LK: I noticed in your post on that the live video stream aspect of the production process turned out to be kind of boring. I guess the idea was that contributors would be able to watch you editing and designing the magazine in real time, and send in suggestions to you as you worked?

AM: Yeah, I had thought that we should stream the whole thing, that it would be a key element of the experience. But the thing is, streaming video isn’t actually participatory at all. We don’t have fifty monitors where we can watch everyone at home who’s watching us so we can interact with them. In theory, it’s so great, like this “live magazine,” but when you think about it, making a magazine is really just a communal private event: reading, writing, the word on the page. I actually think that the Twitter feed, the photos we posted, and the line drawings that Wendy MacNaughton did, capture the meaning of certain moments in the process a lot better than the live video stream; the video stream ends up seeming totally meaningless, the very opposite of an artistic endeavor. So I don’t think it adds much value.

LK: Here’s a random question, but I’m just curious—did you sleep at all that weekend?

AM: I slept on Friday night, but didn’t sleep at all Saturday. It’s really easy to stay up because there’s so much to do, the adrenaline is going. But definitely the hours between, say, five and seven late Saturday night were really miserable. Those are the worst hours. That’s also usually when the big hairy pieces are getting edited down, that’s when the heavy lifting is happening, like crunching 2,000 words into a 750 word piece. Then the morning cavalry started to arrive at seven, the copyediting team and everyone else, and then all of a sudden, we were like, “Hey, we’ve got a magazine here!”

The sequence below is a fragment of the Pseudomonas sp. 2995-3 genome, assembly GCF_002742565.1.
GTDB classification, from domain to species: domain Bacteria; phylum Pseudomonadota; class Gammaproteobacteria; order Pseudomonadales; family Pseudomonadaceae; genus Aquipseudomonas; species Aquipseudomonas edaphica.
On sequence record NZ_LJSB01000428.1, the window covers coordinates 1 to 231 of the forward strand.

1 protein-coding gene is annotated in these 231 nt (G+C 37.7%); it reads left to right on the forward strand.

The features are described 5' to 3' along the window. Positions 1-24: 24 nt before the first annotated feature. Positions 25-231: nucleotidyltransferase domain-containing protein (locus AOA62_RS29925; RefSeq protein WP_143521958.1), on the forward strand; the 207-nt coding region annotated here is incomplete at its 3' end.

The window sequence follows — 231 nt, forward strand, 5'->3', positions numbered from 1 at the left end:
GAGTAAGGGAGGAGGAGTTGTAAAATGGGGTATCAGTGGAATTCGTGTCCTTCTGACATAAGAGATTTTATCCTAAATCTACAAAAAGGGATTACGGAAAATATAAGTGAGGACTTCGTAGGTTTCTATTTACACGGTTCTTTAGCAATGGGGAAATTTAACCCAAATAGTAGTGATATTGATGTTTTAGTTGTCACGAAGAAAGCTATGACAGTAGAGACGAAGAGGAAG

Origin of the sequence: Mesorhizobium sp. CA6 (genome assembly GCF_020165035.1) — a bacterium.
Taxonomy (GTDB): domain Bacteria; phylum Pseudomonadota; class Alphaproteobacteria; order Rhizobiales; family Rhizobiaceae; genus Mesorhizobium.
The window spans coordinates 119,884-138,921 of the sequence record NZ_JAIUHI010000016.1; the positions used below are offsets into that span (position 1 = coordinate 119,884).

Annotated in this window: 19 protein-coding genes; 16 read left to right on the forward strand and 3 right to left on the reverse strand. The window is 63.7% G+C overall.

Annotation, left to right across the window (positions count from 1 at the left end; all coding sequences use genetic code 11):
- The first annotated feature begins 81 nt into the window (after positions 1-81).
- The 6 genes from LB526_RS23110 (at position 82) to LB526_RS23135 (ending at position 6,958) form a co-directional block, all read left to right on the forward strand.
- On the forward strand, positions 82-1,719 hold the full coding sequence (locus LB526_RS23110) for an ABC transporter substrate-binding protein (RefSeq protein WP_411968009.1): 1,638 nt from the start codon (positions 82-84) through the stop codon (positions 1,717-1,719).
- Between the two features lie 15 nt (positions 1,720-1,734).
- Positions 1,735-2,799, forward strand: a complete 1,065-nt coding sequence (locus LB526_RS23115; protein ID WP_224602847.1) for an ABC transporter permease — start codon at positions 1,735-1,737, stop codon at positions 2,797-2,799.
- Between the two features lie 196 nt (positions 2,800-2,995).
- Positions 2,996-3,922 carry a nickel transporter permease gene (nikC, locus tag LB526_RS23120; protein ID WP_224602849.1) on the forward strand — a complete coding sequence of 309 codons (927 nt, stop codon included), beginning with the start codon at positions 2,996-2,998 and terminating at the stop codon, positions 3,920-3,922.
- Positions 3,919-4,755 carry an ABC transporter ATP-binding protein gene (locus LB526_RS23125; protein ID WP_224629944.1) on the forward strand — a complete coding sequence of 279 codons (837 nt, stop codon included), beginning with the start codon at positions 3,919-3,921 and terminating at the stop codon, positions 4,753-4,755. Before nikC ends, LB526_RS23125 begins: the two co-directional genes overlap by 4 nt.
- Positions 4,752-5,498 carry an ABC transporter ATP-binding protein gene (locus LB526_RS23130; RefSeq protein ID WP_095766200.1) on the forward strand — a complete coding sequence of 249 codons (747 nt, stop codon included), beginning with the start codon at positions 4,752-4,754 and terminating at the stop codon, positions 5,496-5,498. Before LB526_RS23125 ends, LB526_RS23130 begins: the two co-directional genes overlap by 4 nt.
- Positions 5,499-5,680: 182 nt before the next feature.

LK: What did you learn through the process of putting together Issue Zero that helped Issue One, and likewise, what will you do differently for Issue Two?

AM: The first time, the areas where we had a lot of trouble, we brought in a lot more people [for the second time]. Like, you can’t ask one person to design sixty pages of a magazine in twenty-four hours [laughs]. Perhaps this would be self-evident to others, but we figured that out for ourselves.

As for next time, we’ve learned some lessons about how to ask people for things, like little fifty or one hundred word errata—shaping submissions on the front end by putting pieces into different categories worked really well. I think next time we’ll do that even more. As crazy as it sounds, we’ll put more limitations around what people can do. Even though the time is limited, before, it was like, “Whatever you want to send us, that’s cool.” And I think that’s actually harder.

LK: What else can news organizations or other publications learn from this crazy experiment?

AM: We’re so grateful, we’ve realized that people are willing to keep contributing and keep working on this thing even though, you know, it’s not going to pay their rent. There are a lot of reasons for that, but I hope the main one is that it’s really fun, and also that people have a sense that they have a hand in how this thing is going.

I think that’s maybe the final lesson for publishers—we don’t drive huge sales, but we drive incredible engagement, and I think the reason for that is that people really feel a part of the community that makes this, rather than just a magazine buyer. To me, that’s really important, and maybe something that publishers can incorporate pieces of—just by taking their readers as users, people who will both use and shape the things that the publishers put out.

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Lauren Kirchner is a freelance writer covering digital security for CJR. Find her on Twitter at @lkirchner